Benign Neoplasm Grows slowly Usually continues to grow throughout life unless surgically removed May have periods of remission Grows by enlarging and expanding Always remains localized; never infiltrates surrounding tissues Almost always contained within a fibrous capsule Capsule does not prevent expansion of neoplasm but does prevent growth by infiltrations Capsule advantageous because encapsulated tumor can be removed surgically Usually well differentiated Mitotic figures absent or scanty Anaplastic cells absent Cells function poorly in comparison with normal cells from which they arise If neoplasm arises in glandular tissue, cells may secrete hormones Unusual when surgically removed Never occur Not harmful to host unless located in area where it compresses tissue or obstructs vital organs Does not produce cachexia (weight loss, debilitation, anemia, weakness, wasting)

Malignant Neoplasm Usually grows rapidly Tends to grow relentlessly throughout life Rarely, neoplasm may regress spontaneously Grows by infiltrating surrounding tissues May remain localized (in situ) but usually infiltrates other tissues Never contained within a capsule Absence of capsule allows neoplastic cells to invade surrounding tissues Surgical removal of tumor difficult


Cell characteristics

Recurrence Metastasis Effect of Neoplasm


Very good Tumor generally removed surgically

Usually poorly differentiated Large numbers of normal and abnormal mitotic figures present Cells tend to be anaplastic Cells too abnormal to perform any physiologic functions Occasionally a malignant tumor arising in glandular tissue secretes hormnes Common following surgery because tumor cells spread into surrounding tissues Very common Always harmful to host Causes death unless removed surgically or destroyed by radiation or chemotherapy Causes disfigurement, disrupted organ function, nutritional imbalances May result in ulcerations, sepsis, perforations, hemorrhage, tissue slough Almost always produces cachexia, which leaves person prone to pneumonia, anemia, and other conditions Depends on cell type and speed of diagnosis Poor prognosis if cells are poorly differentiated and evidence of metastatic spread exists Good prognosis indicated if cells still resemble normal cells and there is no evidence of metastasis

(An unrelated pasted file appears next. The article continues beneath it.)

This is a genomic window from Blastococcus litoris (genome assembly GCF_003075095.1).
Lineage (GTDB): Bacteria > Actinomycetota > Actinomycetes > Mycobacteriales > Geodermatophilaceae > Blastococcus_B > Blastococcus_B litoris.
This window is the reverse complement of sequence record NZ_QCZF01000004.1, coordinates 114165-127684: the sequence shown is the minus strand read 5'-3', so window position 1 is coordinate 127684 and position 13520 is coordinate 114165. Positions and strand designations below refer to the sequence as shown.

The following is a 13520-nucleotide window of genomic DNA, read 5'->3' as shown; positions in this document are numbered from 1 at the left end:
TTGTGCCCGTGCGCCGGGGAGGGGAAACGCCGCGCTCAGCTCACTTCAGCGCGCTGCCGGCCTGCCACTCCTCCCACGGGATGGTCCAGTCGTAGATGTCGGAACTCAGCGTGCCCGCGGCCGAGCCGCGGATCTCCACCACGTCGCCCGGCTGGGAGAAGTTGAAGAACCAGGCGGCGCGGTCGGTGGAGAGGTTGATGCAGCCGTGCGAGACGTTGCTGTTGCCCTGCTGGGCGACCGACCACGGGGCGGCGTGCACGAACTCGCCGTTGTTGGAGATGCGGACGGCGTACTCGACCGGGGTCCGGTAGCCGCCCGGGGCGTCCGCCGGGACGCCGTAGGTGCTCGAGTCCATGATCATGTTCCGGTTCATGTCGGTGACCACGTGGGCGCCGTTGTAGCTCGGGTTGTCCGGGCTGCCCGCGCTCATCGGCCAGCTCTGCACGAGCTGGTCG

Classification of cancer according to tissue of origin 1. Carcinoma - refers to a tumor that arises from epithelial tissue; the name of the cancer identifies location example: basal cell carcinoma 2. Sarcoma - refers to a tumor arising from supportive tissues; the name of the cancer identifies the specific tissue affected example: osteosarcoma 3. Adenocarsinoma from glandular tissue. example: lungs, ovaries Tissue of Origin Connective Tissue Bone Fibrous tissue Adipose tissue Epithelial Tissue Glandular Surface Hematopoietic Erythrocytes Granulocytes Lymphatic tissue Lymphocytes Plasma cells Benign Neoplasms Osteoma Fibroma Lipoma Adenoma Papilloma Malignant Neoplasms Osteosarcoma Fibrosarcoma Liposarcoma Adenocarcinoma Squamous cell carcinoma Erythroleukemia Leukemia Hodgkins disease, malignant lymphoma Lymphocytic leukaemia Multiple myeloma

Medical and Surgical Nursing Oncology Nursing Lecture Notes Prepared by: Mark Fredderick R. Abejo RN, MAN

Cancer Prevention and Control 1. Prevention involves measures to avoid or reduce exposure to carcinogens - activities are aimed at interventions before pathologic change has begun 2. Screening helps to identify high-risk populations and individuals 3. Early Detection involves finding a precancerous lesion or a cancer at its earliest, most treatable stage - also called secondary prevention - methods a. inspection b. palpation c. use of tests or procedures Approaches to Cancer prevention 1. Education 2. Regulation prohibit the sale of tobacco and alcohol to minors, limiting smoking in public places, imposing excise taxes, regulating the use of manufactured carcinogens such as asbestos, and prohibiting carcinogens in foods